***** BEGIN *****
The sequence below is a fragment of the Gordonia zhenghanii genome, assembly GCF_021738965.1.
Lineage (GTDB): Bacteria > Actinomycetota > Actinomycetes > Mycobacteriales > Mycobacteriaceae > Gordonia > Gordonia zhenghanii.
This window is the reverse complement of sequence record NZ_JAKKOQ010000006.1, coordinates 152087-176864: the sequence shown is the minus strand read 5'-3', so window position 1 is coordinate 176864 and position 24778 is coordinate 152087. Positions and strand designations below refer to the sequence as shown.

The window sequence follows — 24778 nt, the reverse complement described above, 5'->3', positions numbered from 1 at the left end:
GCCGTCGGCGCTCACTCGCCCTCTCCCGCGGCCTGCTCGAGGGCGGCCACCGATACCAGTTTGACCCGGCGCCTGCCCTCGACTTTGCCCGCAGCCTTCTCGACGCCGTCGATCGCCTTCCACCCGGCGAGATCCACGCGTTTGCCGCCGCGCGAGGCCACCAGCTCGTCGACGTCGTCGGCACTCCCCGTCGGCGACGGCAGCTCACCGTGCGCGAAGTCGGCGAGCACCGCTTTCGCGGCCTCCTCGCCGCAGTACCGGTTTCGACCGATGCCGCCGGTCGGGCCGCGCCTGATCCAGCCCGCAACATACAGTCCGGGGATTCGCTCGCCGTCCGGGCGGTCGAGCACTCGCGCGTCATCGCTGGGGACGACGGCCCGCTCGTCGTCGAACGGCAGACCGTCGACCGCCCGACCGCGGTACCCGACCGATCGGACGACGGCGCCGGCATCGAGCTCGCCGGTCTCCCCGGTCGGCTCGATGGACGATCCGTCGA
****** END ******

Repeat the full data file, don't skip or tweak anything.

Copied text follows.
The sequence below is a fragment of the Gordonia zhenghanii genome, assembly GCF_021738965.1.
Lineage (GTDB): Bacteria > Actinomycetota > Actinomycetes > Mycobacteriales > Mycobacteriaceae > Gordonia > Gordonia zhenghanii.
This window is the reverse complement of sequence record NZ_JAKKOQ010000006.1, coordinates 152087-176864: the sequence shown is the minus strand read 5'-3', so window position 1 is coordinate 176864 and position 24778 is coordinate 152087. Positions and strand designations below refer to the sequence as shown.

The window sequence follows — 24778 nt, the reverse complement described above, 5'->3', positions numbered from 1 at the left end:
GCCGTCGGCGCTCACTCGCCCTCTCCCGCGGCCTGCTCGAGGGCGGCCACCGATACCAGTTTGACCCGGCGCCTGCCCTCGACTTTGCCCGCAGCCTTCTCGACGCCGTCGATCGCCTTCCACCCGGCGAGATCCACGCGTTTGCCGCCGCGCGAGGCCACCAGCTCGTCGACGTCGTCGGCACTCCCCGTCGGCGACGGCAGCTCACCGTGCGCGAAGTCGGCGAGCACCGCTTTCGCGGCCTCCTCGCCGCAGTACCGGTTTCGACCGATGCCGCCGGTCGGGCCGCGCCTGATCCAGCCCGCAACATACAGTCCGGGGATTCGCTCGCCGTCCGGGCGGTCGAGCACTCGCGCGTCATCGCTGGGGACGACGGCCCGCTCGTCGTCGAACGGCAGACCGTCGACCGCCCGACCGCGGTACCCGACCGATCGGACGACGGCGCCGGCATCGAGCTCGCCGGTCTCCCCGGTCGGCTCGATGGACGATCCGTCGA